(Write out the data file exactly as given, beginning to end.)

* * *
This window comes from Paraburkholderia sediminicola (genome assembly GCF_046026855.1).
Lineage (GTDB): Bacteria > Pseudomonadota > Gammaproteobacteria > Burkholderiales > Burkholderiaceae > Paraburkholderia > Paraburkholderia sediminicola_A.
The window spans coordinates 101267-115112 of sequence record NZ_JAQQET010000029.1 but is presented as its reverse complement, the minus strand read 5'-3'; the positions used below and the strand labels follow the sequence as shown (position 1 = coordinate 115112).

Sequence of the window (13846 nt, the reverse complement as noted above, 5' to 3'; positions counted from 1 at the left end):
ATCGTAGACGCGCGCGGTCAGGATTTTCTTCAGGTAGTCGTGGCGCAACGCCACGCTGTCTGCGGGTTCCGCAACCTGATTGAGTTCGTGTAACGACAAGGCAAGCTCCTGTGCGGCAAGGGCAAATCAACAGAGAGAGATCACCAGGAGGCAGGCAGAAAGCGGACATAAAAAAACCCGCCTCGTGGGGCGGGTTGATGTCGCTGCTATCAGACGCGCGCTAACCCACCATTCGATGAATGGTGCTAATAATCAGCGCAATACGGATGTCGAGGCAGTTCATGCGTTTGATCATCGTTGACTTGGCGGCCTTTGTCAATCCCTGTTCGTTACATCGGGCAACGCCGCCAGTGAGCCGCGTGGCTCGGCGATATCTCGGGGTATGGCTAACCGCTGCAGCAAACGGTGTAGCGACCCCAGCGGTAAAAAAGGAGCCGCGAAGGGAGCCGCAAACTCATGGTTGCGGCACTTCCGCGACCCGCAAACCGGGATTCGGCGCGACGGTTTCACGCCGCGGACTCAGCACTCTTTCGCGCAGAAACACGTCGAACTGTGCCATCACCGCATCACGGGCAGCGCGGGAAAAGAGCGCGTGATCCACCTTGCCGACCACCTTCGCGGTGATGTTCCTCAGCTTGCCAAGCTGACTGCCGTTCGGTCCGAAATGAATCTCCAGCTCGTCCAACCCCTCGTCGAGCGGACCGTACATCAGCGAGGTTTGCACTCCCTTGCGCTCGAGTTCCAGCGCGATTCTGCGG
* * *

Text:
This window comes from Paraburkholderia sediminicola (genome assembly GCF_046026855.1).
Lineage (GTDB): Bacteria > Pseudomonadota > Gammaproteobacteria > Burkholderiales > Burkholderiaceae > Paraburkholderia > Paraburkholderia sediminicola_A.
The window spans coordinates 101267-115112 of sequence record NZ_JAQQET010000029.1 but is presented as its reverse complement, the minus strand read 5'-3'; the positions used below and the strand labels follow the sequence as shown (position 1 = coordinate 115112).

Sequence of the window (13846 nt, the reverse complement as noted above, 5' to 3'; positions counted from 1 at the left end):
ATCGTAGACGCGCGCGGTCAGGATTTTCTTCAGGTAGTCGTGGCGCAACGCCACGCTGTCTGCGGGTTCCGCAACCTGATTGAGTTCGTGTAACGACAAGGCAAGCTCCTGTGCGGCAAGGGCAAATCAACAGAGAGAGATCACCAGGAGGCAGGCAGAAAGCGGACATAAAAAAACCCGCCTCGTGGGGCGGGTTGATGTCGCTGCTATCAGACGCGCGCTAACCCACCATTCGATGAATGGTGCTAATAATCAGCGCAATACGGATGTCGAGGCAGTTCATGCGTTTGATCATCGTTGACTTGGCGGCCTTTGTCAATCCCTGTTCGTTACATCGGGCAACGCCGCCAGTGAGCCGCGTGGCTCGGCGATATCTCGGGGTATGGCTAACCGCTGCAGCAAACGGTGTAGCGACCCCAGCGGTAAAAAAGGAGCCGCGAAGGGAGCCGCAAACTCATGGTTGCGGCACTTCCGCGACCCGCAAACCGGGATTCGGCGCGACGGTTTCACGCCGCGGACTCAGCACTCTTTCGCGCAGAAACACGTCGAACTGTGCCATCACCGCATCACGGGCAGCGCGGGAAAAGAGCGCGTGATCCACCTTGCCGACCACCTTCGCGGTGATGTTCCTCAGCTTGCCAAGCTGACTGCCGTTCGGTCCGAAATGAATCTCCAGCTCGTCCAACCCCTCGTCGAGCGGACCGTACATCAGCGAGGTTTGCACTCCCTTGCGCTCGAGTTCCAGCGCGATTCTGCGG